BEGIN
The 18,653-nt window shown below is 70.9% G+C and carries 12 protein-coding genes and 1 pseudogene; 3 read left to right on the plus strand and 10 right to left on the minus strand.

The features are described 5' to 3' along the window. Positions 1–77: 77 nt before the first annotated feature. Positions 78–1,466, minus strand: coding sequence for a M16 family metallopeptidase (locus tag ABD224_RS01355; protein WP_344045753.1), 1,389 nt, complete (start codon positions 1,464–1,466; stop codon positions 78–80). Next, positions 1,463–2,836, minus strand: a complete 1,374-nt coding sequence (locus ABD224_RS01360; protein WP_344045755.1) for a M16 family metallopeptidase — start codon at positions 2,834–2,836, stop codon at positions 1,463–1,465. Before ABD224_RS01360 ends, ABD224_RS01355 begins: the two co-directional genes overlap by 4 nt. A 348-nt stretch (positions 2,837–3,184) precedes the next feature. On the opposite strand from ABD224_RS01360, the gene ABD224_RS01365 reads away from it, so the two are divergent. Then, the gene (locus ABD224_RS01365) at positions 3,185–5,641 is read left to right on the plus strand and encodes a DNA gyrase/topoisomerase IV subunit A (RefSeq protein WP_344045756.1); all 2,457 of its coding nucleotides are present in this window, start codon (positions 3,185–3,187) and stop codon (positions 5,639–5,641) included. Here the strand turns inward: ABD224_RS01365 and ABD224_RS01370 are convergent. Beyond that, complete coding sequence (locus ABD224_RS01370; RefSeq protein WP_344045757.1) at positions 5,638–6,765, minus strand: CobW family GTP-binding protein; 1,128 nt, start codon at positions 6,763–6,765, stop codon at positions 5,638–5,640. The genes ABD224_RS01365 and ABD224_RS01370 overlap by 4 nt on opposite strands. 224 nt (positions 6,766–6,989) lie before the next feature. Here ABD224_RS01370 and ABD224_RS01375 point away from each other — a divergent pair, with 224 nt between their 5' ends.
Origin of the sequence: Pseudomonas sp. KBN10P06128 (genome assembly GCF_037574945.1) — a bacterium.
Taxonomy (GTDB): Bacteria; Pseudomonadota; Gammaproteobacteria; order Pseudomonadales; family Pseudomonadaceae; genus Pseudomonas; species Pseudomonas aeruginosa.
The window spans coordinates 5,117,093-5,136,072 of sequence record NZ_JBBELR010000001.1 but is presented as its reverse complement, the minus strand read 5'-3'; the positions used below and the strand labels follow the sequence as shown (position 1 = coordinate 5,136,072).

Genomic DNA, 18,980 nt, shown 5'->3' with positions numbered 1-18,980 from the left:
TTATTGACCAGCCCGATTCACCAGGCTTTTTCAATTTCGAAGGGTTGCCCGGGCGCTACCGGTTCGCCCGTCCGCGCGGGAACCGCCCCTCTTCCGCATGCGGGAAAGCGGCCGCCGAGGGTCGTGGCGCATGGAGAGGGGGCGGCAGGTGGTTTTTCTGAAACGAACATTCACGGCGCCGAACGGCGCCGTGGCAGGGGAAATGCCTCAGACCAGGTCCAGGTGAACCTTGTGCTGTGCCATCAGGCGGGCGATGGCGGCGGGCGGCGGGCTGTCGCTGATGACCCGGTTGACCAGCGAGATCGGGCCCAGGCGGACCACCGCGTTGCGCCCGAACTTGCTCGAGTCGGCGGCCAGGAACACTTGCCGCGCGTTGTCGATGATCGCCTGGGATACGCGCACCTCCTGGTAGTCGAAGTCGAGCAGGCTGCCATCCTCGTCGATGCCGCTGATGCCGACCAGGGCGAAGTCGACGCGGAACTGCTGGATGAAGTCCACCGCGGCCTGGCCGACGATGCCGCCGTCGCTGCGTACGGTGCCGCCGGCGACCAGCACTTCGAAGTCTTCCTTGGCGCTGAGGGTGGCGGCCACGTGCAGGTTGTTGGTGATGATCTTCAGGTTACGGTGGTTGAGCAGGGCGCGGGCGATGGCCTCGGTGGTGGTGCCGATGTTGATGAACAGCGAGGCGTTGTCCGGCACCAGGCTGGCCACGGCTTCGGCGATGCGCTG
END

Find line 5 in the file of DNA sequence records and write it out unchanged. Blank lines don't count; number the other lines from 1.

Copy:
The window spans coordinates 5,117,093-5,136,072 of sequence record NZ_JBBELR010000001.1 but is presented as its reverse complement, the minus strand read 5'-3'; the positions used below and the strand labels follow the sequence as shown (position 1 = coordinate 5,136,072).